PCA Chairman Daryl Mitchell believes progress is being made in the plans for the shape of the ECB’s new 100-ball competition and feels the format is not far away from being where it needs to be.
Mitchell was one of the players taking part in today’s pilot match at Trent Bridge – one of six such games as the details are ironed out as to how the competition will actually look when it launches in 2020.
The Worcestershire player, who was part of the Rapids side which clinched the Vitality Blast title at Edgbaston just two days ago, feels things are heading in the right direction.
“It’s not far away from where it wants to be,” Mitchell said.
“It’s definitely still cricket, which I was initially a little bit sceptical about. I felt it to be very similar skillsets to T20 cricket which is a good thing, I see this competition as a vehicle for lads to go around the world and play in other domestic T20s and T20 internationals.
“The flow of the game was better than I thought it would be too, it was a little bit odd that changing bowlers weren’t changing ends to start with, but I think after a few sets of 10 you got used to it and it came naturally by the end of the day.
The all-rounder feels that more work needs to be done on the new substitution rule that is being introduced and also believes there needs to be more clarity for spectators in the stadium.
“I think they are going to have more LED screens up explaining what’s going on.
“I think the substitution thing needs looking at closely if they are going to implement that, because it has got messy at times, but I think there is some merit in that.
“Another thing they do need to get right is a clear signal for the end of five balls.”
The idea of better information on the screens was also shared by Nottinghamshire’s Samit Patel, who skippered a North team to two victories over a team representing the South during the two-match pilot day.
But he was pleased that the game wasn’t too far removed from the normal feel of a T20 match.
“It’s only 20 balls less than a T20 so there’s still a bit of subtlety to building an innings, it’s not like T10s where you have to swing straight away and it’s pretty chaotic.”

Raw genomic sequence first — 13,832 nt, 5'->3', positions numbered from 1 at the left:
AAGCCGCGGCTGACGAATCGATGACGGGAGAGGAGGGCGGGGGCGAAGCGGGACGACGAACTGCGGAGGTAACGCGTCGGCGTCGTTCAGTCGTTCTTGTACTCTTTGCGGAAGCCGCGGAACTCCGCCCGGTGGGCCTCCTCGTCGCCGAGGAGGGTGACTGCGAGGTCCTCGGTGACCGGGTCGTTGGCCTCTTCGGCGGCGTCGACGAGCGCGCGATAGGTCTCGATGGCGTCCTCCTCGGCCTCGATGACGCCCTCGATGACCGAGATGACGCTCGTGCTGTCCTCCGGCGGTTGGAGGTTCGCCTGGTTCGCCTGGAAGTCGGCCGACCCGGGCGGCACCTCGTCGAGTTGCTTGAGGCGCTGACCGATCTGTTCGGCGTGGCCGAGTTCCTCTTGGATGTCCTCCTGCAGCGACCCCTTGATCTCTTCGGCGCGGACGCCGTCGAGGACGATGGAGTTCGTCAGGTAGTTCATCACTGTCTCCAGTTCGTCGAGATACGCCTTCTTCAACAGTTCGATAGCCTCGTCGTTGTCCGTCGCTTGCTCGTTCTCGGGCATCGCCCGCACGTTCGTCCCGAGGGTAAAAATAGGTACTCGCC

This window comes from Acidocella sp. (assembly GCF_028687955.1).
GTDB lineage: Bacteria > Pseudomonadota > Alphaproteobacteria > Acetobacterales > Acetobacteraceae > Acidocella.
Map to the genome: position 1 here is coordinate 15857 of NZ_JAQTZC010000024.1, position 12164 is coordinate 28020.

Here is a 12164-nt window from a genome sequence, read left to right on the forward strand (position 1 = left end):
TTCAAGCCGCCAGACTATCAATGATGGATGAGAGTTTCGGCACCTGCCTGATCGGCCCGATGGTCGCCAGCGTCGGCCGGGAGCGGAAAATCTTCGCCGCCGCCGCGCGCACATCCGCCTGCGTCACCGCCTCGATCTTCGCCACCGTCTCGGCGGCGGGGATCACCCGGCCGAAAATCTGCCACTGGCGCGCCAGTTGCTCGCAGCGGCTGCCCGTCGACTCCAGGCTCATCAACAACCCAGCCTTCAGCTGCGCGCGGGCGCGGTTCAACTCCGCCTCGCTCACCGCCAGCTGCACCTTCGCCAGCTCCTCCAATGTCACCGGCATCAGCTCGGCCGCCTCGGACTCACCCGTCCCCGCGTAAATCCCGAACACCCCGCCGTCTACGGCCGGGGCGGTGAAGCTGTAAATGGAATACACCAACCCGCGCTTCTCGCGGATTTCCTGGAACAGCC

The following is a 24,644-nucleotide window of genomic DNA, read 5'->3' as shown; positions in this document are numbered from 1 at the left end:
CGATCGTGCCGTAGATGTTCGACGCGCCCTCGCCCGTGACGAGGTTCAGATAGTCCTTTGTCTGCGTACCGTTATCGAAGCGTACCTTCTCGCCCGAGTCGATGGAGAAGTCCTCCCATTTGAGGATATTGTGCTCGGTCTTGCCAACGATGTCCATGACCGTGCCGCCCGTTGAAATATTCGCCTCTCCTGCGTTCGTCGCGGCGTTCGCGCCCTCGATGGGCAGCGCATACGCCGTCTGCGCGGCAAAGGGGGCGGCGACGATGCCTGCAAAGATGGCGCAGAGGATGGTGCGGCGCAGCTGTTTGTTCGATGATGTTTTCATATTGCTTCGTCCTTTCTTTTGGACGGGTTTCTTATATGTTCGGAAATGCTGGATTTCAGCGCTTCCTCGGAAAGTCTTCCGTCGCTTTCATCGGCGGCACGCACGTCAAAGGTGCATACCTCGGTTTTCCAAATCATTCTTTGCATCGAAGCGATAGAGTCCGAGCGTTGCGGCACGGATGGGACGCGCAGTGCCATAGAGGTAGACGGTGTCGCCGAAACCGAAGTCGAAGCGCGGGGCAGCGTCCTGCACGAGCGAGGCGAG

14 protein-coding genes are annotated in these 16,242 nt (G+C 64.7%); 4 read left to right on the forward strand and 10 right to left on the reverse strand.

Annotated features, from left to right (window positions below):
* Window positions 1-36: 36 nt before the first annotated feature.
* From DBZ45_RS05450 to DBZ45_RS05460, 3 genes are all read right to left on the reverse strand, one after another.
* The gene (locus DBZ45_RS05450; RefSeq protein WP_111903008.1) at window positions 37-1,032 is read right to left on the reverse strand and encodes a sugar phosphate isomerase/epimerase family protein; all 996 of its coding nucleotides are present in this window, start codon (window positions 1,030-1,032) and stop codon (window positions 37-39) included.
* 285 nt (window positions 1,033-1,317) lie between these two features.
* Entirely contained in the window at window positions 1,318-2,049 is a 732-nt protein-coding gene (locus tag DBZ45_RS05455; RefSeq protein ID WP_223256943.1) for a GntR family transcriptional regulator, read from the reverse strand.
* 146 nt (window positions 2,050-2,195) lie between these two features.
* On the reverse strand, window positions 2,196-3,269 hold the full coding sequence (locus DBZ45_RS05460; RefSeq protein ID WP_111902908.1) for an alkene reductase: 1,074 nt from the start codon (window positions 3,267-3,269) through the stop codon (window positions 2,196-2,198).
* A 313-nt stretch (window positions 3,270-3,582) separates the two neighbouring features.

Patel also explained how he managed his bowling options and changes throughout the game, which now includes whether to bowl one bowler for five deliveries or keep him on for ten.
“Just depending on if we are going well or not,” Patel said. “If a spinner’s on and he’s looking threatening then we’ll keep him on for 10 balls.
“If that last ball went for six I’d change it. I think you have to be like that to keep people’s minds fresh. That next five balls could change the momentum of the fixture because the batsman’s lining him up.”
On crossing while the ball is in the air before a catch is taken being irrelevant under the new rules, Patel said:
“I don’t like that because I’m a batsman, so I want to face as many balls as I can. I don’t want the new batsman getting the next ball if I’m going alright I want the strike – if you cross you cross.”
Trent Woodhill, a Twenty20 expert who has most notably worked with RCB in the IPL, was brought in by the ECB as a consultant for the new 100-ball competition. He explained the thinking behind these six days of pilot matches:
“We’ve tested timings, tested different formats, a different length powerplay, introduced a strategy break at different times during the innings.”
He was confident it had been nothing but a success:
“Both the coaches and the players have had nothing but positive feedback, it’s been really enjoyable speaking to them about how they see the game unfolding and advancing.
“The players who wanted to play made themselves available, obviously Lancashire and Nottinghamshire had no Championship games this week. Everyone playing here seems to be enjoying themselves.”